Friday, September 21, 2007


CONTACT: Caneta Hankins, 615-898-2947

114-Year-Old Rock Creek Farm Becomes County’s 6th Designated Century Farm

(MURFREESBORO, Tenn.)—The Rock Creek Farm in Moore County has been designated as a Tennessee Century Farm, reported Caneta S. Hankins, director of the Century Farms Program at the Center for Historic Preservation (CHP), which is located on the MTSU campus.
For the sum of $207, Thomas Shaw Holt purchased a parcel of land north of Lynchburg near the community of County Line in 1893. Once a part of Bedford County, the name came from its location on the Bedford and Lincoln County lines. After Moore County was formed in 1871, the community continued to carry its name.
Hankins said that during the late 19th century, County Line was a small but thriving community with the Tolley and Eaton distillery, a school, two churches, two general stores, a blacksmith shop and a post office. The Old Shelbyville Turnpike ran through the farm and T. S. Holt operated a general store that also served as a barrel-making factory.
Thomas was married to Sarah Tennessee Wiseman, and they had one daughter, Tommie Shaw Holt Ervin, who became the second generation to own the property in 1942. During her ownership, the farm supported cattle, mules, tobacco, corn and cotton. Tommie was married to Walden Jackson “Jack” Ervin; their children were Guy Holt, Horace William, Sarah Nel, and Mary Walden.
According to the family’s reports, during World War II, the family grew “Victory Gardens.” Following the war, a new barn was built in 1949. Additionally, the Holt family was active in the Home Demonstration Club and the County Line Community Club in the 1940s and 1950s.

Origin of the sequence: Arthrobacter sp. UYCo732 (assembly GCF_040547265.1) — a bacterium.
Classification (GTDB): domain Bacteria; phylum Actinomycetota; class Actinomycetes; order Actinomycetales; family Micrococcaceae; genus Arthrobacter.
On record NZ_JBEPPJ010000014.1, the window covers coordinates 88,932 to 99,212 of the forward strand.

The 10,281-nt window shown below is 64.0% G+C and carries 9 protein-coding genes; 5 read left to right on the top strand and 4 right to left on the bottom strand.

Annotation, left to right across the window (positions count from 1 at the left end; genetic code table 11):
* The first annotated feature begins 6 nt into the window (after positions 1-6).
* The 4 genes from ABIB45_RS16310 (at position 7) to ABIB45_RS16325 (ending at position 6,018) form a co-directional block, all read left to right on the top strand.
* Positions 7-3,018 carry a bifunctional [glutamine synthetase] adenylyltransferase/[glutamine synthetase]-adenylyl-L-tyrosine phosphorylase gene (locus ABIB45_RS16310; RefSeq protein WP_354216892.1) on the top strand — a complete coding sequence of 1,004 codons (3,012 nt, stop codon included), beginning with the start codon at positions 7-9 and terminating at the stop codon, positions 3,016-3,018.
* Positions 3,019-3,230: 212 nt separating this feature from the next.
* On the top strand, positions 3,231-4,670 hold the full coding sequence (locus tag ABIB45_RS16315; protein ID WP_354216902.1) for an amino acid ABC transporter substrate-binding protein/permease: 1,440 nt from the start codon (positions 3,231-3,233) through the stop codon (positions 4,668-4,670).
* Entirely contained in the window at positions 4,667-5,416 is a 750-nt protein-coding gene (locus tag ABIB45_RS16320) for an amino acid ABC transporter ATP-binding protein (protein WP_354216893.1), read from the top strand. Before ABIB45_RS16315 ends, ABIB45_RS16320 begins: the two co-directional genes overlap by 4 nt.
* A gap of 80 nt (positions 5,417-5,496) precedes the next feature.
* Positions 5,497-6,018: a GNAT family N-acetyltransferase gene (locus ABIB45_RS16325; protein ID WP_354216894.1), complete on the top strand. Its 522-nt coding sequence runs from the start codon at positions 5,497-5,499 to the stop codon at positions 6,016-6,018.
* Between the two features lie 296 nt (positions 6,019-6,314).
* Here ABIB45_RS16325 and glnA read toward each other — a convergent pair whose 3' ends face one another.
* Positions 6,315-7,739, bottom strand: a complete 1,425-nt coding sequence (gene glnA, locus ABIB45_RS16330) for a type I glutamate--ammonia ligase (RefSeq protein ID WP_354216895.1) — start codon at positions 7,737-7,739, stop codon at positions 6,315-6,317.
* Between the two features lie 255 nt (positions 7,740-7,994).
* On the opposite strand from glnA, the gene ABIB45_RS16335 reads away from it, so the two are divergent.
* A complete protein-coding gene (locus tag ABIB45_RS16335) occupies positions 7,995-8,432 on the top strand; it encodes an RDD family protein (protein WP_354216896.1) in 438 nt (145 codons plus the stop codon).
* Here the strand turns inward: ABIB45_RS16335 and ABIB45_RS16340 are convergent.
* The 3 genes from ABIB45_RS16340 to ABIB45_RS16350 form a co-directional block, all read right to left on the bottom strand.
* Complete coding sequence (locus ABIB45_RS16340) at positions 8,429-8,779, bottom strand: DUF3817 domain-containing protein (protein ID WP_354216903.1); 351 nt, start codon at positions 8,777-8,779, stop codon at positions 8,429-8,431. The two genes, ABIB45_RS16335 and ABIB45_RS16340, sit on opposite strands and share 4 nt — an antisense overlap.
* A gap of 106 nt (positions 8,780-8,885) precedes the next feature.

Guy Ervin and wife Mary Louise Owens Ervin, the next generation to live and work on the farm, produced cattle, mules and horses. They donated a half-acre of land for the construction of the County Line Church of Christ.
In 2005, the grandchildren of Guy and Louise Ervin, Todd F. and Walter B. Jennings III, sons of Buford and Nancy Ervin Jennings, acquired the property from their grandmother. Today, Todd and Walter, along with their father, are involved in the farm’s management and operation. They raise cattle and hay and continue to use the 1949 barn.
The Rock Creek Farm is the sixth Tennessee Century Farm to be certified in Moore County, Hankins said.
The Century Farm Program recognizes the contributions of Tennessee residents who have continuously owned, and kept in production, family land for at least 100 years. Since 1984, the CHP at MTSU has been a leader in the important work of documenting Tennessee’s agricultural heritage and history through the Tennessee Century Farm Program, and continues to administer this program.
The Tennessee Department of Agriculture (TDA) began the Tennessee Century Farm Program in 1976 as part of the nation’s bicentennial. Today the TDA provides a metal outdoor sign, noting either 100, 150 or 200 years of “continuous agricultural production” to Century Farm families.
To be considered for eligibility, a farm must be owned by the same family for at least 100 years; must produce $1,000 revenue annually; must have at least 10 acres of the original farm; and one owner must be a resident of Tennessee.
“The Century Farmers represent all the farm families of Tennessee,” Hankins said, “and their contributions to the economy, and to the social, cultural and agrarian vitality of the state, both past and present, is immeasurable. Each farm is a Tennessee treasure.”
For more information about the Century Farms Program, please visit its Web site at The Center for Historic Preservation also may be contacted via mail at Box 80, MTSU, Murfreesboro, Tenn., 37132, or by telephone at 615-898-2947.


ATTENTION, MEDIA: To interview the farm’s owners, or to obtain jpegs of the farm’s founders the general store and barrel-making factory mentioned herein, please contact the CHP directly at 615-898-2947.

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